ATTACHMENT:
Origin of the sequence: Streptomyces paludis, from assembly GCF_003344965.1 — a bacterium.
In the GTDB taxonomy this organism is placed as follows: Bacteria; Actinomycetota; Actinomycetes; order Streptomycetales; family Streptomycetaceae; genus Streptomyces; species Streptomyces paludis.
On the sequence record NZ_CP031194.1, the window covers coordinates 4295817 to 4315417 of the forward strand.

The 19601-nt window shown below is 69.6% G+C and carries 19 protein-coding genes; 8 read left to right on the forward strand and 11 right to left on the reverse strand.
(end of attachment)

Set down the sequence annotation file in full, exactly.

Origin of the sequence: Streptomyces paludis, from assembly GCF_003344965.1 — a bacterium.
In the GTDB taxonomy this organism is placed as follows: Bacteria; Actinomycetota; Actinomycetes; order Streptomycetales; family Streptomycetaceae; genus Streptomyces; species Streptomyces paludis.
On the sequence record NZ_CP031194.1, the window covers coordinates 4295817 to 4315417 of the forward strand.

The 19601-nt window shown below is 69.6% G+C and carries 19 protein-coding genes; 8 read left to right on the forward strand and 11 right to left on the reverse strand.